I loved the end of the book, I'm from El Salvador, as well as Gabriela, and imagining a country without violence sounds amazing. My country might not be the best, and I know each country has its own issues. But thinking about a country where you can go out with no fear, or just walk on the streets at night, as my parents tell me they did when they were little, sounds like heaven.
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I really enjoyed this book, both the premise and the execution. I was a little hesitant from reading other reviews but I found the story tied together nicely. 

Character wise I was intrigued by all of the different stories. I could have happily read a book about one or two of the characters, but I didn't find not being able to an issue. Each character had enough about them to make decisions about them and I found myself invested in Empty Shell and Anne's stories. 

The plot is definitely unique, at least I haven't read similar. Surprisingly I wasn't bothered about not knowing the origin of the change, I think because the characters drove the plot so we'll, I didn't need that world making quality. It also meant the book had a good pace and there was always time to fit a chapter in. 

This book was thought provoking, enjoyable and a realistic hypothesis. It explored many important issues and raised philosophical questions. The brutal honesty of Dabs situation and how cruel people can be, combined with the monstrous nature of Jake and the futility of Empty shells situation made for a compelling read. Definitely worth a read. I will be trying some more of the author's work.
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A premise that will have you stood at attention, Damage Done’s central premise is that one moment, all violence in the world ceases, and no one can harm another person again. There were so many interesting concepts that could have been explored; we were given a dictator without power, a pope considering the Ten Commandments, a white supremacist planning an attack, a domestic violence victim. But we also had around ten other POV characters; too many for me. The breadth of POVs became a hindrance as no one story was explored in any detail. The book will make you think, but it didn’t really deliver on the premise.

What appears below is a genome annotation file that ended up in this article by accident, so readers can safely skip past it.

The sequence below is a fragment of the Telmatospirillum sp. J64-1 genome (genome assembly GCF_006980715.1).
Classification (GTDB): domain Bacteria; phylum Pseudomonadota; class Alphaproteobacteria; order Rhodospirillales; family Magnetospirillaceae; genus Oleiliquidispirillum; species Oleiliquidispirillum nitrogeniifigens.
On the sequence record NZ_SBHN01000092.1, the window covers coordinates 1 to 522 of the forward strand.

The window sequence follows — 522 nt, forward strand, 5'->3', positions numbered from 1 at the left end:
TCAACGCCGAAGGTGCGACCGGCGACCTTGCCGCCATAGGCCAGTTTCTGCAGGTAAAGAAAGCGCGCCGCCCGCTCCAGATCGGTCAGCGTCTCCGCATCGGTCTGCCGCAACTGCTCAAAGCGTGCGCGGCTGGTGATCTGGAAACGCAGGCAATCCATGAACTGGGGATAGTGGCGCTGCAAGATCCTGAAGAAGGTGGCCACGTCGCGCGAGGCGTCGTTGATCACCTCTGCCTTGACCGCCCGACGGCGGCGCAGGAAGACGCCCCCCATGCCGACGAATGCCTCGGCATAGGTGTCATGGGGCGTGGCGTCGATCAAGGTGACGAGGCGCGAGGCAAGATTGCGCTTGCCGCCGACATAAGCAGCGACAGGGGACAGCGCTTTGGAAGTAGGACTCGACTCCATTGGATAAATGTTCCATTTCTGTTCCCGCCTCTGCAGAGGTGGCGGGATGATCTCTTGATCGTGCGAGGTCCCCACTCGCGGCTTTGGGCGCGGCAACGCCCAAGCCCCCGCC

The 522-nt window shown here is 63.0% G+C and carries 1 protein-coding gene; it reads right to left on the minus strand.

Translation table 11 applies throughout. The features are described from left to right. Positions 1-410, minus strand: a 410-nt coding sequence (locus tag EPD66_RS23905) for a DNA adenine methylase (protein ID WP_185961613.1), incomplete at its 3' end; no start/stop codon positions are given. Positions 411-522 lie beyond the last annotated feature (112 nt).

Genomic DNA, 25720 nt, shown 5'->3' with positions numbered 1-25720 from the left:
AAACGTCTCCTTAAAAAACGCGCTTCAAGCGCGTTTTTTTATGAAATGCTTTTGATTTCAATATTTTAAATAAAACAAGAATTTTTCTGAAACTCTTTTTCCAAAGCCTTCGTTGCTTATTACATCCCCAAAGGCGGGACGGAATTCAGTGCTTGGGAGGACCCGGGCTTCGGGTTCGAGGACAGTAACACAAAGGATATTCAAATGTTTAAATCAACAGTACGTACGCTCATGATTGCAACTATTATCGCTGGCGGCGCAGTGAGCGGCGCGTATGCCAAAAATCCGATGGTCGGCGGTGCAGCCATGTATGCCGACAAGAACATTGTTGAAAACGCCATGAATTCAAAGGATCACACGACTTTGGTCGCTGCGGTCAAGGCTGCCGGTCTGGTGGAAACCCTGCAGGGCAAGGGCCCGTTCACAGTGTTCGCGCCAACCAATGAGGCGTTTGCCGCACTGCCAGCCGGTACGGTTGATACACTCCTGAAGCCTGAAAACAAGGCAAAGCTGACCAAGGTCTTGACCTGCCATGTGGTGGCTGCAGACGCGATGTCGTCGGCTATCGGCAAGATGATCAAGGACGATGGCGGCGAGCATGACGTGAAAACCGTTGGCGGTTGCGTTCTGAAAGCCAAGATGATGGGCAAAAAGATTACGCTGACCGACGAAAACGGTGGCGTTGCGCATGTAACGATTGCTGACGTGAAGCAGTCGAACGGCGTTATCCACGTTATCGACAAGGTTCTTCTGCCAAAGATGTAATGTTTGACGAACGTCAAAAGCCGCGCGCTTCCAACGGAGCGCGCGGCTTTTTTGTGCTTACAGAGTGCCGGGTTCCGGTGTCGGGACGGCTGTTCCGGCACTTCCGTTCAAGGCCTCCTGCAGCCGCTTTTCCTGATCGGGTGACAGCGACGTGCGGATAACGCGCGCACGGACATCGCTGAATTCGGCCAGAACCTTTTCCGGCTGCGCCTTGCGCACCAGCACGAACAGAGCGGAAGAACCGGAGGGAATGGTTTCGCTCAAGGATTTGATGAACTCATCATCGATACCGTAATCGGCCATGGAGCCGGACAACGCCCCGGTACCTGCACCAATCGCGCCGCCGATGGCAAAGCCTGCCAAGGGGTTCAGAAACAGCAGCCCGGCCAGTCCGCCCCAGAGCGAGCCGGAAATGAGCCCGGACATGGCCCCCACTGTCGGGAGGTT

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intriguing concept and themes explored. i liked how morality was discussed during the novel, and the different characters and their experiences throughout this book. the backstories were very interesting! i've never read anything like this novel, and i don't know if i would pick it up for myself, but it was very unique.
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The Damage Done is about a world where all of a sudden a genie sneezed and no one can ever commit violence against another. Bullets stop in mid air. Bombs don’t go off. Punches don’t land. But, there’s no explanation of how or why this occurs or how the physics works. The author uses this premise to explore a number of different stories from a Sixth grader who is being bullied, a kid in the drug-infested housing projects coping with the dealers and other gangbangers on the stairs, a revolutionary, a dictator, teenagers illegally immigrating to escape violence in El Salvador. Some of the stories overlap with connections between the characters. Others don’t connect. There doesn’t seem to be much point to the story, no resolution, no climax, just magically everything is unicorns and tulips.
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Strong and shiny 4 stars.

What would happen if one day physical violence would not be possible to acquire anymore? If punching, shooting, slashing, stabbing, running over others would just not be possible? Would people be safer? Yes, of course! Would they be happier? Hm... probably, but not necesarily, not everybody.